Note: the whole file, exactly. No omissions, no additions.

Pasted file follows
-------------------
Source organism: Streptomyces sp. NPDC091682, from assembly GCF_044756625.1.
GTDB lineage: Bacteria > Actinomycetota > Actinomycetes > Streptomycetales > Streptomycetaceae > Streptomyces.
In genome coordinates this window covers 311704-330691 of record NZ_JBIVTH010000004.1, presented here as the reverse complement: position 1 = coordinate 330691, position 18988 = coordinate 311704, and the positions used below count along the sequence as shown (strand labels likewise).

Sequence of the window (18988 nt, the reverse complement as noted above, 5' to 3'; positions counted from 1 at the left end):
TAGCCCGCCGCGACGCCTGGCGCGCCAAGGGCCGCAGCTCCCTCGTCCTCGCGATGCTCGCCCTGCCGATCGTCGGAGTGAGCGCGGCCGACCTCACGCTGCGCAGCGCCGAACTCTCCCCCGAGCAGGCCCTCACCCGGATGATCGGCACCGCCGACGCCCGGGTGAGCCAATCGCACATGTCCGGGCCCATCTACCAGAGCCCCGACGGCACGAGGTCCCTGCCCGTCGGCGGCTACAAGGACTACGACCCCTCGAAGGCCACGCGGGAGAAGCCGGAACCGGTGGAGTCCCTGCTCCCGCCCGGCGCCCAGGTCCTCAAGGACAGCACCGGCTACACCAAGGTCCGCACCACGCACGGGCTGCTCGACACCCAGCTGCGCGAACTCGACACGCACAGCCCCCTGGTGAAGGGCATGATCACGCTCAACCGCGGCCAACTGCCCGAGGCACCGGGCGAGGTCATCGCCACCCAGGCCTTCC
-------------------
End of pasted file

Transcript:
Source organism: Streptomyces sp. NPDC091682, from assembly GCF_044756625.1.
GTDB lineage: Bacteria > Actinomycetota > Actinomycetes > Streptomycetales > Streptomycetaceae > Streptomyces.
In genome coordinates this window covers 311704-330691 of record NZ_JBIVTH010000004.1, presented here as the reverse complement: position 1 = coordinate 330691, position 18988 = coordinate 311704, and the positions used below count along the sequence as shown (strand labels likewise).

Sequence of the window (18988 nt, the reverse complement as noted above, 5' to 3'; positions counted from 1 at the left end):
TAGCCCGCCGCGACGCCTGGCGCGCCAAGGGCCGCAGCTCCCTCGTCCTCGCGATGCTCGCCCTGCCGATCGTCGGAGTGAGCGCGGCCGACCTCACGCTGCGCAGCGCCGAACTCTCCCCCGAGCAGGCCCTCACCCGGATGATCGGCACCGCCGACGCCCGGGTGAGCCAATCGCACATGTCCGGGCCCATCTACCAGAGCCCCGACGGCACGAGGTCCCTGCCCGTCGGCGGCTACAAGGACTACGACCCCTCGAAGGCCACGCGGGAGAAGCCGGAACCGGTGGAGTCCCTGCTCCCGCCCGGCGCCCAGGTCCTCAAGGACAGCACCGGCTACACCAAGGTCCGCACCACGCACGGGCTGCTCGACACCCAGCTGCGCGAACTCGACACGCACAGCCCCCTGGTGAAGGGCATGATCACGCTCAACCGCGGCCAACTGCCCGAGGCACCGGGCGAGGTCATCGCCACCCAGGCCTTCC